• A Letter to Robyn: Explorations of the Written Word in Therapeutic Practice— Mandy Pentecost

    $9.90

    This paper explores the co-production of a literary therapy. It is drawn from research conducted by Mandy Pentecost which investigated the therapeutic writing practices employed in one narrative counselling relationship in which Robyn was the client and Mandy the counsellor. Four different genres of writing were engaged with during the counselling process: ‘homework’ questions, a therapeutic letter, a ‘rescued speech poem’, and a short story. These four genres are described in this paper which is written in an auto ethnographic form in the shape of a letter to Robyn.

  • Growing up with Parents with Mental Health Difficulties— Ruth Pluznick and Natasha Kis-Sines

    $9.90

    This paper documents a project with young people who are growing up with a parent with mental health difficulties. The authors discuss how they are able to employ the narrative practice ‘double-listening’ to stories by the young people – listening not only to the challenges that this experience brought, but also asking about the skills, knowledges and opportunities the young people used to respond to these. This and the other narrative principles that informed the project – such as co-research and ‘enabling contribution’ are demonstrated by the inclusion of a therapeutic document from work with a young man, and a transcript of a conversation with a young woman and her mother.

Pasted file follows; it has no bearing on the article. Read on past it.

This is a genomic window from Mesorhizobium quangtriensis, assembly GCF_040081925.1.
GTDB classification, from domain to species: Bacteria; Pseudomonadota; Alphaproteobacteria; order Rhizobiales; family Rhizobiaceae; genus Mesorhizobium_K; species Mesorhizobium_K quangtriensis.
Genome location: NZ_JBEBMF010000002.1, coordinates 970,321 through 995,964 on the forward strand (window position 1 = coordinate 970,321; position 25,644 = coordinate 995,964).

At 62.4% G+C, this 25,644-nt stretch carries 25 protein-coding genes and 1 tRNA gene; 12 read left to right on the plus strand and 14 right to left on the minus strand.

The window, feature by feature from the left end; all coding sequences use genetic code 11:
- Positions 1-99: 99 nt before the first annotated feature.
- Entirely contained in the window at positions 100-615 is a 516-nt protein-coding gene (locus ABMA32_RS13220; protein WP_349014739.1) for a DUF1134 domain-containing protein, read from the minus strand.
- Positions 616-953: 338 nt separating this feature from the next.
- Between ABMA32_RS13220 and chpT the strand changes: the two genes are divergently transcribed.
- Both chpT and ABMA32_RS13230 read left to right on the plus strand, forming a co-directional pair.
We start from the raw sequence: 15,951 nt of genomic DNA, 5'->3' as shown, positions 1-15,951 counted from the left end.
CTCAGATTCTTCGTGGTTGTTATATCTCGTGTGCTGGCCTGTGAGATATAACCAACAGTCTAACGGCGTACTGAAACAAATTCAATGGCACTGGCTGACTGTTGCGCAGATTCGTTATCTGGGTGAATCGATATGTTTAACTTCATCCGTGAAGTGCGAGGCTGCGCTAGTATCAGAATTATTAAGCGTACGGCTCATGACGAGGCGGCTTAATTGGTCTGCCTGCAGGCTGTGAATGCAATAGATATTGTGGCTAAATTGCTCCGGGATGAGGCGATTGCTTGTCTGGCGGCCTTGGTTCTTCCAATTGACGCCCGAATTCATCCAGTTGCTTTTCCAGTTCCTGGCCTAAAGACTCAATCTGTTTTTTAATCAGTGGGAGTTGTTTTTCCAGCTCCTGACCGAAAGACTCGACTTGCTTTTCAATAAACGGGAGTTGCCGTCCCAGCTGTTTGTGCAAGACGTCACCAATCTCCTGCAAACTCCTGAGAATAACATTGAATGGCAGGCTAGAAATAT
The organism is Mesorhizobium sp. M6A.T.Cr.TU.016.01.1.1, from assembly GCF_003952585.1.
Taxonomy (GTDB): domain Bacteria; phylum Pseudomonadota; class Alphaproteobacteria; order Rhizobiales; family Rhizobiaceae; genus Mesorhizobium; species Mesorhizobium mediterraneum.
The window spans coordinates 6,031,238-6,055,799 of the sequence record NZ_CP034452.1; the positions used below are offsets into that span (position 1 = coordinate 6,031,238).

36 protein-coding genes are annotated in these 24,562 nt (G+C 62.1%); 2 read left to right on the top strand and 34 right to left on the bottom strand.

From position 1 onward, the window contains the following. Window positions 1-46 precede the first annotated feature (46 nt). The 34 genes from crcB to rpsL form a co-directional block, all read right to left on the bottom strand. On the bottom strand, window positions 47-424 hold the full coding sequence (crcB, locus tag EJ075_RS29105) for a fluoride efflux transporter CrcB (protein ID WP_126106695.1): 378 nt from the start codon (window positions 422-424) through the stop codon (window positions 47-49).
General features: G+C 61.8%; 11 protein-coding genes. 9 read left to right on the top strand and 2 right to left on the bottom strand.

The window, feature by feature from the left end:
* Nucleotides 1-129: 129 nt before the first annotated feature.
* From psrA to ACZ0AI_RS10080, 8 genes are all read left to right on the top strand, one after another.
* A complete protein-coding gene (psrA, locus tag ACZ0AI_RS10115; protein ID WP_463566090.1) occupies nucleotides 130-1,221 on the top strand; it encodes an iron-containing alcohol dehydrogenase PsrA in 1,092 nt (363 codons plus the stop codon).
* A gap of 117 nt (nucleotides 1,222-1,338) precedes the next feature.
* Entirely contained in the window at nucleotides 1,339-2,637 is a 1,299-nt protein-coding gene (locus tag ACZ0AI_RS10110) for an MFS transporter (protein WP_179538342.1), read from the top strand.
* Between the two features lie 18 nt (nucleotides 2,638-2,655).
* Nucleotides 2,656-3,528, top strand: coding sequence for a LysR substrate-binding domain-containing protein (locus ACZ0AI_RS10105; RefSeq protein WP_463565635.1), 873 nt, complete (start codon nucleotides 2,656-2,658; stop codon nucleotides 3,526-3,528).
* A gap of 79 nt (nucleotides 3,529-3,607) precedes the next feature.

• Learning from Children and Adults in Times of War: Stories from the Bomb Shelters in the North of Israel— Yishai Shalif and Rachel Paran

    $9.90

    This paper describes a three-day visit to Qiryat Shemoneh, a small city in northern Israel, which was affected by war in mid-2006. The authors describe some of their understandings of the effects of war trauma, including the negative impacts on people’s identities, the isolation of people from others, and the positioning of people as ‘helpless victims’. They then explore how to respond to war trauma and its effects while people are still living under fire. This is illustrated by transcripts of conversations with families and children. Finally, they explore how workers dealing with the effects of war can support themselves during this work.

  • Using the ‘Failure Conversations Map’ with Couples Experiencing Fertility Problems— Razi Shachar

    $9.90